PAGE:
Should pensions care about corporate bond supply?

For years, pension plan sponsors and fixed income managers have been concerned about the availability of investment grade corporate bonds. Corporations are presumed to be less likely to issue debt in the future given the new corporate tax law. Pension plans, who like to use corporate bonds to hedge liabilities, are becoming better funded with positive market returns and hefty contributions which reduce PBGC premiums and maximize deductions before tax rules change. Better funding leads investors to shift asset allocations toward fixed income, which in turn presumably will significantly increase demand for corporate bonds, especially as plans close or freeze. What’s a pension investor to do?

Liabilities and corporate bond supply

Pension plan liabilities are calculated using yield curves built from baskets of high quality corporate bonds. Naturally, therefore, the liability’s value moves like corporate bonds with changes in treasury rates and credit spreads. Liabilities increase if either treasury rates fall or credit spreads narrow; conversely, liabilities decrease if either treasury rates rise or credit spreads widen. So, it seems sensible that corporate bonds would nicely hedge liabilities, and, in fact, they mostly do when evaluating bonds in isolation against the liabilities.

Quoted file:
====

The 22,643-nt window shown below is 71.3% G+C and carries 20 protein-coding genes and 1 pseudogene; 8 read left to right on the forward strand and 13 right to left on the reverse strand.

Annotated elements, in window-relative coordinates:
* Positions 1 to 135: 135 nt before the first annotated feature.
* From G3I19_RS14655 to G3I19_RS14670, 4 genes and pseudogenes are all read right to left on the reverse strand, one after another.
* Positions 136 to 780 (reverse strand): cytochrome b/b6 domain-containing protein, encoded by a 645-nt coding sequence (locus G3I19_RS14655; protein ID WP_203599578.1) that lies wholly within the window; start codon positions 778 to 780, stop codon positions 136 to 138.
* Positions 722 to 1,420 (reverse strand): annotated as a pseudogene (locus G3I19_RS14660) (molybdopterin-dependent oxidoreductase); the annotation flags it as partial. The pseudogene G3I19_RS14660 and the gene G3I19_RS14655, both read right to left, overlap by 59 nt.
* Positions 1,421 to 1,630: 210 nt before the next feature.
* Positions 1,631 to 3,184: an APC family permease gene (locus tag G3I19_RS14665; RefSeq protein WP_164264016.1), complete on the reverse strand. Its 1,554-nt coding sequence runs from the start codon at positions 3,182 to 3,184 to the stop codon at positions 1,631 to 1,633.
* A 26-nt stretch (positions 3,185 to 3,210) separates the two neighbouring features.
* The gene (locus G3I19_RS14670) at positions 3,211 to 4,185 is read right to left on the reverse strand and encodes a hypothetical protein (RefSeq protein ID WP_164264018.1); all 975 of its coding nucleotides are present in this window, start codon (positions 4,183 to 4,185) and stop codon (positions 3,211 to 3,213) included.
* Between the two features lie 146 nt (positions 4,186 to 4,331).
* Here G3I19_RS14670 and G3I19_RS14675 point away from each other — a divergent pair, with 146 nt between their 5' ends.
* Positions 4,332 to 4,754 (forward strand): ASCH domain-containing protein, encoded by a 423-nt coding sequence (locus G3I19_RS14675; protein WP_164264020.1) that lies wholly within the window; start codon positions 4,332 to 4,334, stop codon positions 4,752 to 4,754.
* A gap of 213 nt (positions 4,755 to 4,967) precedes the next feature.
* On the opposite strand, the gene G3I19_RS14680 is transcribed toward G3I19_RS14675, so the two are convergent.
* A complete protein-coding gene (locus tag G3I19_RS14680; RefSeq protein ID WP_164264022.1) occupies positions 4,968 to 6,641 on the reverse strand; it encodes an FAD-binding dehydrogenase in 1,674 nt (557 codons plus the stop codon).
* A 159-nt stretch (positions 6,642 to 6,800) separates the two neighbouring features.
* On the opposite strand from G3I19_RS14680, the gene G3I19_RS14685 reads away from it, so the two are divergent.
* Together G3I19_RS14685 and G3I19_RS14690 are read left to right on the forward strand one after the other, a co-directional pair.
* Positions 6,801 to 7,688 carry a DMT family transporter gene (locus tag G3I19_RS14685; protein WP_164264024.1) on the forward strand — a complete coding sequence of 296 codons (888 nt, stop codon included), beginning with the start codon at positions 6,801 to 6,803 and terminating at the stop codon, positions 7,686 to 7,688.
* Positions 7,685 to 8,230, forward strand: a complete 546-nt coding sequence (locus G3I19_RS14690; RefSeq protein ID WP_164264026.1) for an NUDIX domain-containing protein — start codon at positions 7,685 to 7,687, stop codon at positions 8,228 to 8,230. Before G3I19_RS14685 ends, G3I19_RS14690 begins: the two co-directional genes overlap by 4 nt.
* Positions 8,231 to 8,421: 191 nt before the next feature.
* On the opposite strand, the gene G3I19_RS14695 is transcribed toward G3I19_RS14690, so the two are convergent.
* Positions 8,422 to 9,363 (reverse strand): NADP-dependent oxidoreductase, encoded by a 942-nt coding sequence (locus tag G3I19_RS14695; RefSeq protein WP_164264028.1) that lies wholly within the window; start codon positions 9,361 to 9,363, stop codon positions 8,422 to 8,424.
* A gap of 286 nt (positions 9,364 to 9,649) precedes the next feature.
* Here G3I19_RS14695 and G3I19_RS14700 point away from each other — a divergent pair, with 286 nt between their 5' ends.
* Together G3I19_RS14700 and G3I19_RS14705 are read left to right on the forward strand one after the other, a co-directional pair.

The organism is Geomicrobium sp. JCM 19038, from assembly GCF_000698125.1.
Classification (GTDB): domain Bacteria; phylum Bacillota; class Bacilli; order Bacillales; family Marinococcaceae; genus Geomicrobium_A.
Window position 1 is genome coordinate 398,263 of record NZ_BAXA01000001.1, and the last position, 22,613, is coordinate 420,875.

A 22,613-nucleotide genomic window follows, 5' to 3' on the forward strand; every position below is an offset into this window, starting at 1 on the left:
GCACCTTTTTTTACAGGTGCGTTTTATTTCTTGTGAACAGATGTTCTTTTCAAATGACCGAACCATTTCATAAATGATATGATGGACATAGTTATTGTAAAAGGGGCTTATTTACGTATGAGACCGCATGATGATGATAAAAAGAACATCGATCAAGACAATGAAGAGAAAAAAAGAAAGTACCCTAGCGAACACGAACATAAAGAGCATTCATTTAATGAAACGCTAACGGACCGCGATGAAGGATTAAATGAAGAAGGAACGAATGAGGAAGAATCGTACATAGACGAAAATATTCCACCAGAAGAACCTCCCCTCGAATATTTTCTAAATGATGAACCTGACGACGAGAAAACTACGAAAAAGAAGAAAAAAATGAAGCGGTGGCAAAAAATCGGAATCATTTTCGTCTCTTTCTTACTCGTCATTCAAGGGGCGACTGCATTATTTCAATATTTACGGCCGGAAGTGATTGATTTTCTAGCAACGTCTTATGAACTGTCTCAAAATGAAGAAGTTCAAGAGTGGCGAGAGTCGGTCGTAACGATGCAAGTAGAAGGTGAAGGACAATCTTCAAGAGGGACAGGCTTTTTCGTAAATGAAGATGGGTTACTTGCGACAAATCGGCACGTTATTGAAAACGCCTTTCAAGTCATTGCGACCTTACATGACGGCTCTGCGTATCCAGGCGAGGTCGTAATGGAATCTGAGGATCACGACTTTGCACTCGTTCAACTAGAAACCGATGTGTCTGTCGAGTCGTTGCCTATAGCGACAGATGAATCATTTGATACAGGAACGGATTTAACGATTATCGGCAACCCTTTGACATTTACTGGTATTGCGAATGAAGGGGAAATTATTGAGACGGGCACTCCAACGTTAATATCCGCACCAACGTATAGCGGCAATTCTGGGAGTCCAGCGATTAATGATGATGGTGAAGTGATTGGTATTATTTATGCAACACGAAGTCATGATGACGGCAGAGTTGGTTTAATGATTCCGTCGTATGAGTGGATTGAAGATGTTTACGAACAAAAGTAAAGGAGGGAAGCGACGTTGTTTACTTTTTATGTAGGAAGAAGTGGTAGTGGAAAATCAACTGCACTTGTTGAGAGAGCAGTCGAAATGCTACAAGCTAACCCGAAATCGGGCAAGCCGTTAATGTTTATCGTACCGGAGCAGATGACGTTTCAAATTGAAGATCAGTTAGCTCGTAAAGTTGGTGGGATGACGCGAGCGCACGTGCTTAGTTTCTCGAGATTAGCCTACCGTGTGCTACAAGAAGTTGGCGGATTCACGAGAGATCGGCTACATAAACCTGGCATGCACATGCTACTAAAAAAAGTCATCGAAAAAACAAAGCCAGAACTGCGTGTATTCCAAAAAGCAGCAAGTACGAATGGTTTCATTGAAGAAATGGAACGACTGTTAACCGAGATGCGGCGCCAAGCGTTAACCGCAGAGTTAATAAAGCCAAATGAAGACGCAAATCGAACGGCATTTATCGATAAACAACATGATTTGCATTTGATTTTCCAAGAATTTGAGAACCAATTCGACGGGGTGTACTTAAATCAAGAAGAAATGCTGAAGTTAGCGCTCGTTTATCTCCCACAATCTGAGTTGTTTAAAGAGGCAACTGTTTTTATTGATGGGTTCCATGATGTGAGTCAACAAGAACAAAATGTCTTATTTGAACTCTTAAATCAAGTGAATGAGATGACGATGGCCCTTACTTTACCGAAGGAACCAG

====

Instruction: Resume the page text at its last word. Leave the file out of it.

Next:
If supply of corporate bonds diminishes for any reason, like less incentive to issue debt because of new tax laws, and if demand for the corporate bonds that exist now increases because pension plans become better funded, then you can see why a pension plan sponsor or a long credit or long corporate investment manager would begin to worry. Buying corporate bonds later, when yields are compressed because buyers are compelled to pay more and more in a crowded market on a limited supply, could be expensive and time consuming. It even seems like it might be prudent to start building the bond portfolio sooner rather than later if you think buying corporate bonds might get harder in the future.

Offsetting liability spreads is messy